David Ralph [24:06]
well, No, it didn’t. But how, you know? How would you keep on coaching somebody in the, the industry that you’re in is bad. I don’t know much about mobile marketing at all. And I’m going to ask you about that. Now, actually, what is mobile mix? But how do you keep on coaching somebody in the environment? Is it because the technology keeps on changing, and you’ve got to keep up with pace?
Greg Hickman [24:28]
Yes, and actually, the people that I coach is not necessarily around mobile marketing, it’s about it’s I coach people on building their business online. So you know, getting their their blog started getting their podcast started, you know, figuring out what type of content they should be writing, you know, building their email list. Like that’s, that’s the type of people that I’ve been coaching. And that’s just the people that have kind of been attracted to me. You know, I’ve worked with other nonprofit on a project basis when it comes to mobile. You know, and here in the I work with, you know, an agency on a particular project, but I don’t really coach on mobile, per se, it’s really all about online business.
David Ralph [25:10]
When you when you did your podcast, were you happy with it when you first started?
Greg Hickman [25:14]
what happened for me was because I started it out of selfish reasons of just wanting to build relationships with these people. I wasn’t like trying to grow an audience, although it started happening.
you know, it got to the point where, you know, I was doing a weekly show, but it was a weekly show, as a side project, you know, I had a full time job. So I got to the point where I was just chasing interview after interview after interview, like you had, or have, you know, you’ve like recorded over 70 some odd interviews already. And this is only 4043. I did not do that. I didn’t know about that. That was not a strategy that had ever been shared with me when I got started. And I was just trying to get as many interviews each and every week as I could, and, you know, there would be nights where I was editing an interview at, you know, Tuesday, at two in the morning and releasing it, you know, Wednesday, and you know, it was you know, it was just it turned into just a show, that’s all it was, it was a show and the show owned me, The show ran my life, because I didn’t put any systems or structure in place to make it easy on myself.
David Ralph [26:32]
And the actual recording process, because I’m listening to your voice at the moment. And it sounds perfect. But podcasting is kind of deep, manly voice, not like the kind of girly English accent that I have. But when you first started recording them, because I’ve been absolutely clear and transparent with people. But every single word but I have ever recorded is out there. I didn’t want anyone to come along because the idea of Join Up Dots is that we we struggle and we have successes and we bind our path in life only by going out and sort of taking action. And I didn’t want a highlight show to be out there already, but has actually been secretly practice for sort of weeks and weeks and weeks and years and years. So if you listen to episode naught point five, hopefully it’s not as good as Episode 10 and 10s. Not as good as Episode 40. And even now, but I recorded so many I have some shows, I think yes. Now that one, and others, even when I’m recording it, I think I’m all over the shop. What’s happening here. You know what, why is this happening? The guest is great. It must be me. So when you started recording your very first ones, and you listen back, how did it make you feel? Did it make you feel bad? Yes, I’m proud of it. I want to push this out, or actually, ooh, I don’t think I’m quite ready for this.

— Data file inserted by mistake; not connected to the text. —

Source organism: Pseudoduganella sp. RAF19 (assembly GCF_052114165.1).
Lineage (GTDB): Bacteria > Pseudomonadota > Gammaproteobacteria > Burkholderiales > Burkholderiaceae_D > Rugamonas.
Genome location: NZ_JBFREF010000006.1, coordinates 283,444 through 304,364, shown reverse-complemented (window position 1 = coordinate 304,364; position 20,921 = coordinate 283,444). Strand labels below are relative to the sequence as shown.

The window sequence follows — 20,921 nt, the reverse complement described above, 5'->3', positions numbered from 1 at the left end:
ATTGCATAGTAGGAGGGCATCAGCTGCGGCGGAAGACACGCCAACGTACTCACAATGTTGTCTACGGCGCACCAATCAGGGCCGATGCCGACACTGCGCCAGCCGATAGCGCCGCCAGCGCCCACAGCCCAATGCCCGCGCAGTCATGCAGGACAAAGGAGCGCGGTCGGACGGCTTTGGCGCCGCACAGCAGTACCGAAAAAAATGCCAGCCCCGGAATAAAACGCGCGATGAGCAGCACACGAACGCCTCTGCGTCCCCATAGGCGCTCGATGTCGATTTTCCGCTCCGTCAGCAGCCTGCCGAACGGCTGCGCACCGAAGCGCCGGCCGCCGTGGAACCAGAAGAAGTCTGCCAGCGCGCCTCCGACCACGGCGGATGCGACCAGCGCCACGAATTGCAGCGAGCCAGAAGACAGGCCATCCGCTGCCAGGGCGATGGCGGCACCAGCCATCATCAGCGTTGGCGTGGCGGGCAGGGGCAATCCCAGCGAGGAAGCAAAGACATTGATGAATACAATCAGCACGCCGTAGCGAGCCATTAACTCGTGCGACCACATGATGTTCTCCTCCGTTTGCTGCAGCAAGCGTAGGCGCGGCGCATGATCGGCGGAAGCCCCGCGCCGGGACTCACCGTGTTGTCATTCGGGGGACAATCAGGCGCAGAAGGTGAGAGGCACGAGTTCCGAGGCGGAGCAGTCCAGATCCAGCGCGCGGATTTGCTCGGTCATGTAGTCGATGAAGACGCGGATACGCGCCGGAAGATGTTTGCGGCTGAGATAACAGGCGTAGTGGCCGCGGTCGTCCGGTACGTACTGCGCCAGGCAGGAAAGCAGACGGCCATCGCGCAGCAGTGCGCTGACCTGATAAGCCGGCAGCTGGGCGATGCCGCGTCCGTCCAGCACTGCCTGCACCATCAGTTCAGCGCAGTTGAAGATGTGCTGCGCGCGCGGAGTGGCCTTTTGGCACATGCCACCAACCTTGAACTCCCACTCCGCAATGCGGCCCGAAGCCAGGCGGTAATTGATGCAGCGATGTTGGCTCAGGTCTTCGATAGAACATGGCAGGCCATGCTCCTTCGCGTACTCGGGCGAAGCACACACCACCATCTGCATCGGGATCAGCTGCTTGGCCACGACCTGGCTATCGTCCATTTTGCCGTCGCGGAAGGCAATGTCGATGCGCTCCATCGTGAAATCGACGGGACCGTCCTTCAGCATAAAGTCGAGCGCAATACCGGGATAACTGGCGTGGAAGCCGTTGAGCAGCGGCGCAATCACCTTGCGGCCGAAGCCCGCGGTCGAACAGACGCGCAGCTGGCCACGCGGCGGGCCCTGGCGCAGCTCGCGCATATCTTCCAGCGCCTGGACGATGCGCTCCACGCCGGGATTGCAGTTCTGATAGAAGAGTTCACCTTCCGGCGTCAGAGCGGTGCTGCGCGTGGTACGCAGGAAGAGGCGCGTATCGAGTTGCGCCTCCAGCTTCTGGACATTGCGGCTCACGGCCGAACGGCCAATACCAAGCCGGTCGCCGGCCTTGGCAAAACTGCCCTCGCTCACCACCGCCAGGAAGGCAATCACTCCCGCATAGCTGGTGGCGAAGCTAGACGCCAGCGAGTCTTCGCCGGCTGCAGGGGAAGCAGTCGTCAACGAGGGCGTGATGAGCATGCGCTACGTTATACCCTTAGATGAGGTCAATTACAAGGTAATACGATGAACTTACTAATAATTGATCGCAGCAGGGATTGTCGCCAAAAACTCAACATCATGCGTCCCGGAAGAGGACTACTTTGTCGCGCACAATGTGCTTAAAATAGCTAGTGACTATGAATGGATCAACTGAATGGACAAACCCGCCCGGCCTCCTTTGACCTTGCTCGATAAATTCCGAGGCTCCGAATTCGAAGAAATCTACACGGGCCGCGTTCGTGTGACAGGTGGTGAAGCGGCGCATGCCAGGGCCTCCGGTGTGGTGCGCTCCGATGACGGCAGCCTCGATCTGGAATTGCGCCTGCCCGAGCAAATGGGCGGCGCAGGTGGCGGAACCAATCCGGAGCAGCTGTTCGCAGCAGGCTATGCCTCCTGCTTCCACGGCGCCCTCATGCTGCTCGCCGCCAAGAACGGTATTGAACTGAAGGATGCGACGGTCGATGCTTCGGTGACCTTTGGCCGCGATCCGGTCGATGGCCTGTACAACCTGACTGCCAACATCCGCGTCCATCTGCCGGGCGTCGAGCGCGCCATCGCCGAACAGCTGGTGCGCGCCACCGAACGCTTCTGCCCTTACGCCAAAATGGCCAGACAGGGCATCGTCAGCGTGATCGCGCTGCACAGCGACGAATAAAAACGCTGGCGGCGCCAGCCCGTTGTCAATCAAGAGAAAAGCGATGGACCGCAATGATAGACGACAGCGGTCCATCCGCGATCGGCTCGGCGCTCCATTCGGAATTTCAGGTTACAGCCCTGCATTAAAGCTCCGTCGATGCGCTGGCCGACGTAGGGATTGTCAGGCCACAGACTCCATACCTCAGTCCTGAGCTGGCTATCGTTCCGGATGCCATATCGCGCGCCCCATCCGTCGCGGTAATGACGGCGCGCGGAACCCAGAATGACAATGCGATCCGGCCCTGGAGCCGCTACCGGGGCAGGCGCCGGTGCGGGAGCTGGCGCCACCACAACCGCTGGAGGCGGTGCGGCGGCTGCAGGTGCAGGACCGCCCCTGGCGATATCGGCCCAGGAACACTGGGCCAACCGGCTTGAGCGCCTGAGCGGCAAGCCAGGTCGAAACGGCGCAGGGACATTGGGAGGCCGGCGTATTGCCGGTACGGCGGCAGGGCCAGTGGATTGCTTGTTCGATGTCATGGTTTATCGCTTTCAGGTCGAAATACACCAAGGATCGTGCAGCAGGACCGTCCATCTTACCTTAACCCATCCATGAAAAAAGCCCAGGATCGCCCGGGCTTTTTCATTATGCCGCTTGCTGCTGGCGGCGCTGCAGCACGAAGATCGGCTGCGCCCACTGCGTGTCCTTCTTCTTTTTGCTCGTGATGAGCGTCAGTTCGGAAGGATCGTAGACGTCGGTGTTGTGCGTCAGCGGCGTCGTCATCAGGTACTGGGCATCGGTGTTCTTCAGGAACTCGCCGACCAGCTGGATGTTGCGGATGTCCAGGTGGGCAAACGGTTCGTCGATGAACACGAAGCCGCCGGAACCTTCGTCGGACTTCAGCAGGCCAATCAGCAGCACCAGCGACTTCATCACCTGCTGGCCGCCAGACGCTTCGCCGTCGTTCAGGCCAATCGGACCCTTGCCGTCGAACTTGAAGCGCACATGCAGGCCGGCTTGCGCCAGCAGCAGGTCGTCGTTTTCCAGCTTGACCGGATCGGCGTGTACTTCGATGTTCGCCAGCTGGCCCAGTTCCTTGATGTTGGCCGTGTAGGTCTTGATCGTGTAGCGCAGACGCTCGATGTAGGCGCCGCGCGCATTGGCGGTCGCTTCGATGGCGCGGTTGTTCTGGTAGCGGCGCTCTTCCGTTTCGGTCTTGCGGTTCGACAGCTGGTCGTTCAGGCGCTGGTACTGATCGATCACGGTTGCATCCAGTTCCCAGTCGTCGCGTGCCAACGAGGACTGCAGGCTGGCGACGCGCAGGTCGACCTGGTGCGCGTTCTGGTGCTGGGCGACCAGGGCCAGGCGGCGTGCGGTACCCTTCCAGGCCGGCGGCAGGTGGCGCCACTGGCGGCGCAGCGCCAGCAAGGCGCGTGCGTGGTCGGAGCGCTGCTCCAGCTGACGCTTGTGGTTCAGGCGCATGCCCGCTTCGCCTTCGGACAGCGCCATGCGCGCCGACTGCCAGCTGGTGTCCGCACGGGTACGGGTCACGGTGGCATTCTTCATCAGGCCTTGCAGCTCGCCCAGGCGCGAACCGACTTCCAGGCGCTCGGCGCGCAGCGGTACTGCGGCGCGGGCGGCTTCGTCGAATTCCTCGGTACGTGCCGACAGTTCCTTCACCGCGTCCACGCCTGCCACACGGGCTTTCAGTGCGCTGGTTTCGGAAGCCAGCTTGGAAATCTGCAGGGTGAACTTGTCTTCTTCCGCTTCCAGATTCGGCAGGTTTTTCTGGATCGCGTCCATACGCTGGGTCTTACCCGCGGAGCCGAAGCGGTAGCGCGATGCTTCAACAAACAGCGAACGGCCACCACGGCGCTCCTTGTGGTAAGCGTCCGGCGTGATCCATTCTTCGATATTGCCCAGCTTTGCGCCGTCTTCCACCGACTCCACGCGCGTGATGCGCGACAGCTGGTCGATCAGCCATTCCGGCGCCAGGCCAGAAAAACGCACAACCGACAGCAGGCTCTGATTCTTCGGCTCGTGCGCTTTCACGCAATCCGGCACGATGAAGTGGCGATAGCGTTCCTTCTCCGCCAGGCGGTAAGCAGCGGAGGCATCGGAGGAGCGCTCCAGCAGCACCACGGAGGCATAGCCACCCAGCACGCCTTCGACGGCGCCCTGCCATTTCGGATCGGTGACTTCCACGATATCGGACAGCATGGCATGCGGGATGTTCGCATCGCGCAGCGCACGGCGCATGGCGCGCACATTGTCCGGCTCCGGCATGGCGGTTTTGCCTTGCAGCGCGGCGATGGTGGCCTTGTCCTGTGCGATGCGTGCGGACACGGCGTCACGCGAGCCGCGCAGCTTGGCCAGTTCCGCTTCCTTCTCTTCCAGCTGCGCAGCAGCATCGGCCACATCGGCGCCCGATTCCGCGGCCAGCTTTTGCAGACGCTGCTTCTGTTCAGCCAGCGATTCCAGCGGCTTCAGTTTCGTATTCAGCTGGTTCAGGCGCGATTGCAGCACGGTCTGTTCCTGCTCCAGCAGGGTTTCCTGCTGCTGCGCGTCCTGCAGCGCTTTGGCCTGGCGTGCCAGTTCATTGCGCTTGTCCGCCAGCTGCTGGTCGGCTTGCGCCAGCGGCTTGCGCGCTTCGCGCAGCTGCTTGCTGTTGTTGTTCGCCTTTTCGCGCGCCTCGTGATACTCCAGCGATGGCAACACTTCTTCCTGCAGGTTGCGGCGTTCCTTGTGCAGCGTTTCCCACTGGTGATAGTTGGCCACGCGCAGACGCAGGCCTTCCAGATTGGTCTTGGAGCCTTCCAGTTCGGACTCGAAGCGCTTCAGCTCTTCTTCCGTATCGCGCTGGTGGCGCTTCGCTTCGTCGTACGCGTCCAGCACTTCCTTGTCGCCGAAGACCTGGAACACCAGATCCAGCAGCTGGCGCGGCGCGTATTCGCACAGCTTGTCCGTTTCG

Greg Hickman [27:49]
I didn’t I didn’t do any like practice recordings, I was sort of like you I wanted, I knew that if I recorded my first interview and put it out there that I would be more motivated to, to kind of keep going because I’d see how how bad it was, and want to make it want to make the next one better. So for me, it was all about getting it out there so that I knew I would have to keep going because I didn’t want the most recent interview to be the best one I wanted. The next one to be the best one
David Ralph [28:24]
is a key thing, isn’t it. But anyone out there listening to us talk today that you have a starting point. And it doesn’t matter where it is, you have your own individual starting point. And the best thing that you can do if it if there’s something out there that you really fancy doing, I kind of believe stop listening to those people that are doing it to a point. You know, if you fancy doing a podcast, the people out there have been doing it for years and years and years. And they they will send fear down you but you can sort of match up to it. So find maybe one or two three that you can focus in, and then hone your skills. But just be aware of that, you’re not going to be very good to begin with. But just keep on going keep on going. And then suddenly, things will start clicking, and you will find your flow, and you’ll find your rhythm. And then you think actually I think I can do this.